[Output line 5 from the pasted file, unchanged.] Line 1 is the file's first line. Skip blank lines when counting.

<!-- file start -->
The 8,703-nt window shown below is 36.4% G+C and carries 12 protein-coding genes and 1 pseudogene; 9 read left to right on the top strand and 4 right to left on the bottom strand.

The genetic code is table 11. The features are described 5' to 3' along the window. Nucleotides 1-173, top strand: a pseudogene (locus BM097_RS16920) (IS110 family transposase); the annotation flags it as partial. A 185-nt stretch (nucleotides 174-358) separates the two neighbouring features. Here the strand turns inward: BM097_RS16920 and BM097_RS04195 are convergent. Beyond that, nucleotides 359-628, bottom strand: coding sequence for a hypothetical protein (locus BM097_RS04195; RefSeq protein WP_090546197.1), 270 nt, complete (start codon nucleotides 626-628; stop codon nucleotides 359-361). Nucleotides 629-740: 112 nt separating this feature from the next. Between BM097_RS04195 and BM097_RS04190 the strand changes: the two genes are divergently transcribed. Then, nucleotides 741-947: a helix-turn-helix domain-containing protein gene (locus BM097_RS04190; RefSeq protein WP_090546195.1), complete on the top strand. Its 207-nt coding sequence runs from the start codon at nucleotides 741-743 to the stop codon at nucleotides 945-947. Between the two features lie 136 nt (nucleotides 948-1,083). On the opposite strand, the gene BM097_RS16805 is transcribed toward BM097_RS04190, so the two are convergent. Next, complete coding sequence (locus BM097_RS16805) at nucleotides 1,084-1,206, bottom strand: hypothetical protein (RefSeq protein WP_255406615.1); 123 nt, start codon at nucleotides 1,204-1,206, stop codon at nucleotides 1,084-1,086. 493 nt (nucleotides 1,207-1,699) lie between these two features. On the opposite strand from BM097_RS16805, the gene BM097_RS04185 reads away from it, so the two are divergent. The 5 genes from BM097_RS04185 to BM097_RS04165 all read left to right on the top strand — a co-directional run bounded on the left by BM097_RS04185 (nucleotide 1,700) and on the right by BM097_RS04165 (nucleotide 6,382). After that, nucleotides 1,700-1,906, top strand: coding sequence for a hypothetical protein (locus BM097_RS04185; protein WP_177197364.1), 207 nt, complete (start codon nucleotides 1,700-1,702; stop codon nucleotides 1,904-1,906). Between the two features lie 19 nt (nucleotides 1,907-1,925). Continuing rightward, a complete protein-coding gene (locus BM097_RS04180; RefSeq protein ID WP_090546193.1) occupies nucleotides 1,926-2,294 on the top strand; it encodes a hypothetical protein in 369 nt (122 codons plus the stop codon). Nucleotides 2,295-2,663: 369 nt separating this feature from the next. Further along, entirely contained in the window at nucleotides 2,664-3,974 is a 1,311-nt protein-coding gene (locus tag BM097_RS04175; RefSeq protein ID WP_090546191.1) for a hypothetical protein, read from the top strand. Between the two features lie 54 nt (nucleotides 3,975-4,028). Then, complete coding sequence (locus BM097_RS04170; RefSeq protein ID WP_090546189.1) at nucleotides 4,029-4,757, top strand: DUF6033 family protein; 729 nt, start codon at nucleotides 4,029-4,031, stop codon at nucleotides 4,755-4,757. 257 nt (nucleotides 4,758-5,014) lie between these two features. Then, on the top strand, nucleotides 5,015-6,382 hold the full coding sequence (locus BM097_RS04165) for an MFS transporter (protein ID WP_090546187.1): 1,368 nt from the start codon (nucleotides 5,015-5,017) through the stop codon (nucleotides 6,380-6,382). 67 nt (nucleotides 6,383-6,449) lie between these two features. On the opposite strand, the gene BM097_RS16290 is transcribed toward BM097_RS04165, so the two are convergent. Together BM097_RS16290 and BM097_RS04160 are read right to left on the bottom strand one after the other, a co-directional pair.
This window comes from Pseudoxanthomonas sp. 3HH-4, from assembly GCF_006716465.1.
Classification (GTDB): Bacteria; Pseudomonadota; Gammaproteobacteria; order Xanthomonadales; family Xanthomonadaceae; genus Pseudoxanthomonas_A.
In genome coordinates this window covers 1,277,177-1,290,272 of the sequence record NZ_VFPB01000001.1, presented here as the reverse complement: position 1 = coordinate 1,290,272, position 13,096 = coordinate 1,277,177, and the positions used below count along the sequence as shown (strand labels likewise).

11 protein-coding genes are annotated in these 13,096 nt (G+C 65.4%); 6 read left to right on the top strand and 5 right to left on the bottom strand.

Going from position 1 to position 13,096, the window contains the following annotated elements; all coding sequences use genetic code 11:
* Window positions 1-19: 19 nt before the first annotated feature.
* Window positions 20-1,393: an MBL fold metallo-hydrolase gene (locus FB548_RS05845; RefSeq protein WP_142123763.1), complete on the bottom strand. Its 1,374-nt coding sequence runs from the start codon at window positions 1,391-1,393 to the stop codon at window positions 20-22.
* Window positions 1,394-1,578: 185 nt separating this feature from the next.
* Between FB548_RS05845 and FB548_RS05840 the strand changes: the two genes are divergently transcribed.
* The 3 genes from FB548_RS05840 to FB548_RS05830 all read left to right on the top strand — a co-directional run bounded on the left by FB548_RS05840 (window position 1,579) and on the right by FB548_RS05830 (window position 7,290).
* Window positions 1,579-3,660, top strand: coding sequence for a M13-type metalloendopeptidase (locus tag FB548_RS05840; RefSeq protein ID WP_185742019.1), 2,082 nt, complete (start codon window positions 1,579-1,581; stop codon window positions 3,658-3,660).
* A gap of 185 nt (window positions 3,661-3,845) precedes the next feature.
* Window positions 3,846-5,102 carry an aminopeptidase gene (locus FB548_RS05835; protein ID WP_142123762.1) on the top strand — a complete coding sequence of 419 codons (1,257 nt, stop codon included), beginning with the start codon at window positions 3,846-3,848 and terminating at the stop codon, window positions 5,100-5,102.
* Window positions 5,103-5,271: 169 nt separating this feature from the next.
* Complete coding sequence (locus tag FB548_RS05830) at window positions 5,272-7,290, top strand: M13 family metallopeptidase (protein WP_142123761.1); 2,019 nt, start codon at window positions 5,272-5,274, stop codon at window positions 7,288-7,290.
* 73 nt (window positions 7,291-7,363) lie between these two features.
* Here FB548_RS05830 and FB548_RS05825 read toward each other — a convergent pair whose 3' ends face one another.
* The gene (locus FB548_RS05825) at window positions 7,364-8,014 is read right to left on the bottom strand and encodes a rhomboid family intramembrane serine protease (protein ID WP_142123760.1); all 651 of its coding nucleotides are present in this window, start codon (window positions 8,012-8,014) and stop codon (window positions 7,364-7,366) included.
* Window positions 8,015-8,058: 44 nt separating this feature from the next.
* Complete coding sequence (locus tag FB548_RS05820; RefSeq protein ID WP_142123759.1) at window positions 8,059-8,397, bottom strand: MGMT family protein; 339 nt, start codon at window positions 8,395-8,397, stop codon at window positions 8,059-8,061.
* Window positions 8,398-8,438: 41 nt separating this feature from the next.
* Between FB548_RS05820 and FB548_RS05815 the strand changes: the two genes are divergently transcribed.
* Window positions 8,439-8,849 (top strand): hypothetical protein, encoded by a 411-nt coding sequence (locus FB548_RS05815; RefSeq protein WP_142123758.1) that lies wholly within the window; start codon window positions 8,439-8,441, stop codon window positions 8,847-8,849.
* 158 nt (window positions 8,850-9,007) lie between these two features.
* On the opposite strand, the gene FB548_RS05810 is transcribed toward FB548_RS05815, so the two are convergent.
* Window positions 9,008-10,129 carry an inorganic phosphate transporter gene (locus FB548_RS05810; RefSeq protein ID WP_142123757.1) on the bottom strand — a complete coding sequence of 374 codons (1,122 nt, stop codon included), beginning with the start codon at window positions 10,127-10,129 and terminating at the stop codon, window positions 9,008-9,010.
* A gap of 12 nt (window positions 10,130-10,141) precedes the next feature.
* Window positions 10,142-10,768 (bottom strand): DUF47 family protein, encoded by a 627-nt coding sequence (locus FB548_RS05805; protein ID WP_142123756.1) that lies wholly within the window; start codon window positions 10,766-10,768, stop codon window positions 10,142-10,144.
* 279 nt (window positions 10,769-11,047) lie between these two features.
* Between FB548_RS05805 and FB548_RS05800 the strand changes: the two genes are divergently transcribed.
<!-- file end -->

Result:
In genome coordinates this window covers 1,277,177-1,290,272 of the sequence record NZ_VFPB01000001.1, presented here as the reverse complement: position 1 = coordinate 1,290,272, position 13,096 = coordinate 1,277,177, and the positions used below count along the sequence as shown (strand labels likewise).